Is Microsoft the last holdout on an outmoded way of doing business, or is it the vanguard for intellectual-property licensing schemes that herald a new age of competitive cooperation?
Horacio Gutierrez, a friend and vice president of intellectual property and licensing at Microsoft, believes that it's the latter and argues that the best way to ensure true interoperability while simultaneously competing is through patent cross-licensing arrangements:
At the heart of these business arrangements is an honest recognition of the value of the intellectual assets that drive innovation. Such arrangements strike a balance between intellectual-property incentives that encourage, recognize, and reward innovation, and practical mechanisms for sharing intellectual property that are responsible, accessible, and affordable.
At Microsoft, we have created many such business arrangements--more than 500 in just five years--through the licensing of our intellectual property...In the coming months, we will continue to forge such agreements, and we call upon others to do the same.
Carefully crafted intellectual-property licensing deals help all of our customers maximize their IT investments by making sure hardware and software work well together, and they facilitate the sharing of intellectual assets through pragmatic business agreements that drive greater innovation and value in the IT marketplace.
Point taken, but this overlooks one major obstacle to such arrangements: need. Microsoft convinced Brother recently to license its patents so that Brother can run Linux drivers in some of its devices. Did you catch the oddity in there? Microsoft doesn't make drivers, Linux-based or otherwise. What intellectual property of Microsoft's did Brother need to license?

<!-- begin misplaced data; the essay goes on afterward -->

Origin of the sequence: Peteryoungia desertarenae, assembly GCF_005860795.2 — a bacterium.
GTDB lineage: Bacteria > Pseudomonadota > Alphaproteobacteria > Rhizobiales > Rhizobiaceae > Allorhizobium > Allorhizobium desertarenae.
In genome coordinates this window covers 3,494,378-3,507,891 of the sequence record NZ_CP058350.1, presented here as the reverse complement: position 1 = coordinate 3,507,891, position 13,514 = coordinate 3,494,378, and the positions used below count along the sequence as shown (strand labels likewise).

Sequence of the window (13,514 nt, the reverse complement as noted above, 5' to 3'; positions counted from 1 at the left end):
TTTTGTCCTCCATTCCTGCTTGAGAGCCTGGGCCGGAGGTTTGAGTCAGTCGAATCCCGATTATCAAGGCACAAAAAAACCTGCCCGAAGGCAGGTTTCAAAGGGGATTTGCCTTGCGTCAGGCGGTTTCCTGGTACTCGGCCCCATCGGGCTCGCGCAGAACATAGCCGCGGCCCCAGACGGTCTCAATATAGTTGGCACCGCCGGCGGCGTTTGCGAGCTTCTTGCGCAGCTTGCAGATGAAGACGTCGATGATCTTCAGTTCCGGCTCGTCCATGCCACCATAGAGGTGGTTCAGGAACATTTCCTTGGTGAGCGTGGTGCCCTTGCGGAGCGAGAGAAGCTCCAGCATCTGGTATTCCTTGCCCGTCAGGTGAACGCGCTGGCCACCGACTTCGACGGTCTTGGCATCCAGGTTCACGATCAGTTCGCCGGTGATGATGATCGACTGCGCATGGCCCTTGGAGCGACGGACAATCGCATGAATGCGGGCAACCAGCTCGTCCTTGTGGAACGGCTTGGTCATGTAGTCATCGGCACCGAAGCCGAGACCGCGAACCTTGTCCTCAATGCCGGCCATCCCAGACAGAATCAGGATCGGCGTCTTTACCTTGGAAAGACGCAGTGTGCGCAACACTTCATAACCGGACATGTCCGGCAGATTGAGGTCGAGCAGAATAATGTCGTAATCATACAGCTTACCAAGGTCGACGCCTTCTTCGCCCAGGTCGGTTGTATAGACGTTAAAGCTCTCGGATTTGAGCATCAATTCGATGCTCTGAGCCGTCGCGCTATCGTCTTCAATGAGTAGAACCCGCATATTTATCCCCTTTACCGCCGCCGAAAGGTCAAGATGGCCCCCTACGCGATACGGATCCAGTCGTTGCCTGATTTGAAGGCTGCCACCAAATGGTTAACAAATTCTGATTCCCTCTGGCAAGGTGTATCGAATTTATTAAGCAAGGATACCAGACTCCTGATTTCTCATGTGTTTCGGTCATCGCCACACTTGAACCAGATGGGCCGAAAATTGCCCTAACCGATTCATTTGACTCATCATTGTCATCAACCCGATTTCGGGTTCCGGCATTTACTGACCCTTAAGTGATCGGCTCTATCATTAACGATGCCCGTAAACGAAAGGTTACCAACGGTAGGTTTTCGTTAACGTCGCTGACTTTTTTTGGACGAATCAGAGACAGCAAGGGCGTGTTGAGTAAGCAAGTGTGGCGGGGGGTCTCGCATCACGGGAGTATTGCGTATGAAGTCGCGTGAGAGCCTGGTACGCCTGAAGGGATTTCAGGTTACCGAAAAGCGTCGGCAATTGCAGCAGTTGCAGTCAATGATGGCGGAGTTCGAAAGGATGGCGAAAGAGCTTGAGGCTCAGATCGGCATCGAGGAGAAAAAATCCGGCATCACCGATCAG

Only Microsoft knows, and it's not telling, despite repeated requests for Microsoft to open up on the patents it alleges that Linux violates. It's fine for Gutierrez to claim that intellectual property is the foundation for competition and cooperation, but when Microsoft is only willing to cooperate behind closed doors, it smacks of extortion, not partnership.
Microsoft has aggressively been acquiring patents over the years--10,000 of them now--and undoubtedly, these come in handy when doing broad cross-licensing pacts with other patent giants, such as IBM. But it's unclear why patents must be the gateway to cooperation, a fact pointed out by Microsoft's recent interoperability partnership with Red Hat, which included no patent licenses.
The foundation for partnership is trust, not intellectual property--something I've been telling Microsoft for years. Intellectual property must be respected, to Gutierrez's point, but Microsoft's fixation with intellectual property as the foundation for meaningful cooperation will prove its biggest stumbling block, and not its winning argument.
Microsoft should look around to see how IBM and other big patent holders use their patents. IBM seems to be able to work with open source just fine without waving its patent portfolio around. Microsoft should do the same.
Follow me on Twitter at mjasay.